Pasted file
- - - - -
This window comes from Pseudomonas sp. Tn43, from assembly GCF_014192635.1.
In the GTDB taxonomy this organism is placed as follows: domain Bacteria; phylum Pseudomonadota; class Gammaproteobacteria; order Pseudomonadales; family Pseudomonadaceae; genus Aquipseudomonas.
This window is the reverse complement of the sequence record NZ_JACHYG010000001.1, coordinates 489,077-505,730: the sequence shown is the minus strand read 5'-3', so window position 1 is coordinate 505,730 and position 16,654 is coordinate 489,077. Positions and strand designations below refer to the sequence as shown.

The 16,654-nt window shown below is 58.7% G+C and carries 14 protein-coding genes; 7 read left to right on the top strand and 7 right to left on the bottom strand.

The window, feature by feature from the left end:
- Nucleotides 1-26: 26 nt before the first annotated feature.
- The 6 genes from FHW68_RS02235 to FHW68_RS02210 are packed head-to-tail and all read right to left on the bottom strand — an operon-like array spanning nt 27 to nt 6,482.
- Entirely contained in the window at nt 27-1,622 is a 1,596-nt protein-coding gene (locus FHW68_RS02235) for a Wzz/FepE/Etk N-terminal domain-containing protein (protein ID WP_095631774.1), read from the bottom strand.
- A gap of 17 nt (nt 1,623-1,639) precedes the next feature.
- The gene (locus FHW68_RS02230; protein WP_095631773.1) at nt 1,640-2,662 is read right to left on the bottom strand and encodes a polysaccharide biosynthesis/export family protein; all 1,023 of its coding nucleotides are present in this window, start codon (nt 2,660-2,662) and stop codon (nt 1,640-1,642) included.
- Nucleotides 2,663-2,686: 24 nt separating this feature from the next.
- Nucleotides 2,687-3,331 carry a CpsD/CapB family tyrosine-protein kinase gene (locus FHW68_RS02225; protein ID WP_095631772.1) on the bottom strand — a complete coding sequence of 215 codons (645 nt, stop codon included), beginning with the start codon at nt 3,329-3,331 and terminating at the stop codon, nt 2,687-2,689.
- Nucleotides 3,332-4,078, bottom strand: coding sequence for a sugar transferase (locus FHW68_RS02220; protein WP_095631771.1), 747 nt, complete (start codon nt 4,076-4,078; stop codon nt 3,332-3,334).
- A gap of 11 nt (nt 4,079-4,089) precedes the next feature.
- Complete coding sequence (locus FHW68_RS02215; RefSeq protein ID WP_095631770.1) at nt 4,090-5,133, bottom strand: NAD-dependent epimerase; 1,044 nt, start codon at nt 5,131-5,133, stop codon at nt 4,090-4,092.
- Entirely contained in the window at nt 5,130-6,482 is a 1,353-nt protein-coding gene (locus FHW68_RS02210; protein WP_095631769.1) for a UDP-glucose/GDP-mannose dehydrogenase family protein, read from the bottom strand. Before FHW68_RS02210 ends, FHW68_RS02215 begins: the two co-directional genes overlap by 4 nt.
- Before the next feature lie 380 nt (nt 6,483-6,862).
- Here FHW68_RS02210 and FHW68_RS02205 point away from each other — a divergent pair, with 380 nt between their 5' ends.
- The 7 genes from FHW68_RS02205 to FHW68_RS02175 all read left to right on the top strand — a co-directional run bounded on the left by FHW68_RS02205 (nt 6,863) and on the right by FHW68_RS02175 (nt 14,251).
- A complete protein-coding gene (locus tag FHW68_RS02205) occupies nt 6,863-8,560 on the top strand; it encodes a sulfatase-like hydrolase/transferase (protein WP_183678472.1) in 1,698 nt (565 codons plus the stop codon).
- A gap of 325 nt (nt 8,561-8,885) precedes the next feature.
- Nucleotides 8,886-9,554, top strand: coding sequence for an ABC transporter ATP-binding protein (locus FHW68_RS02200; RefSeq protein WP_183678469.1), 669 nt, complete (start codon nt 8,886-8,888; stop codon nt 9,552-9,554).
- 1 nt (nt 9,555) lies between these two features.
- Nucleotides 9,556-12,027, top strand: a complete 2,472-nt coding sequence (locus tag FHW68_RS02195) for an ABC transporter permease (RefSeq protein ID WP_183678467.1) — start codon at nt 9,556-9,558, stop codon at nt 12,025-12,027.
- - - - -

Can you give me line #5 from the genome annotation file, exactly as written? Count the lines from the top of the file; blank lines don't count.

The window, feature by feature from the left end: